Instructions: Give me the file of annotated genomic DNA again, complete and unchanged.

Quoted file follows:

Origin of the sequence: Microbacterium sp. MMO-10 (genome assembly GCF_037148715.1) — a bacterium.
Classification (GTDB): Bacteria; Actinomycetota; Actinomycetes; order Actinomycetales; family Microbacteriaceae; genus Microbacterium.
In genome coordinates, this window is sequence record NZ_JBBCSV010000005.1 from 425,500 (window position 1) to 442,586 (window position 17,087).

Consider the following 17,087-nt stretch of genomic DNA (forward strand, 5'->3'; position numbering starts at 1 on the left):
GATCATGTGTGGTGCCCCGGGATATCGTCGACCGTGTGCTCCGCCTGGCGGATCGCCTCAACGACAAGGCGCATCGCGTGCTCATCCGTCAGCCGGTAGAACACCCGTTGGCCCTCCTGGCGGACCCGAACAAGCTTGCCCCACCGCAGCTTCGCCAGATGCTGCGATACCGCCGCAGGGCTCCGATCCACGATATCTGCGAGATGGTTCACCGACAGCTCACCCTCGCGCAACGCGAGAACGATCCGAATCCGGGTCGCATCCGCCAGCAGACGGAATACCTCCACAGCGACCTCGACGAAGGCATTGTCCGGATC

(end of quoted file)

Origin of the sequence: Microbacterium sp. MMO-10 (genome assembly GCF_037148715.1) — a bacterium.
Classification (GTDB): Bacteria; Actinomycetota; Actinomycetes; order Actinomycetales; family Microbacteriaceae; genus Microbacterium.
In genome coordinates, this window is sequence record NZ_JBBCSV010000005.1 from 425,500 (window position 1) to 442,586 (window position 17,087).

Consider the following 17,087-nt stretch of genomic DNA (forward strand, 5'->3'; position numbering starts at 1 on the left):
GATCATGTGTGGTGCCCCGGGATATCGTCGACCGTGTGCTCCGCCTGGCGGATCGCCTCAACGACAAGGCGCATCGCGTGCTCATCCGTCAGCCGGTAGAACACCCGTTGGCCCTCCTGGCGGACCCGAACAAGCTTGCCCCACCGCAGCTTCGCCAGATGCTGCGATACCGCCGCAGGGCTCCGATCCACGATATCTGCGAGATGGTTCACCGACAGCTCACCCTCGCGCAACGCGAGAACGATCCGAATCCGGGTCGCATCCGCCAGCAGACGGAATACCTCCACAGCGACCTCGACGAAGGCATTGTCCGGATC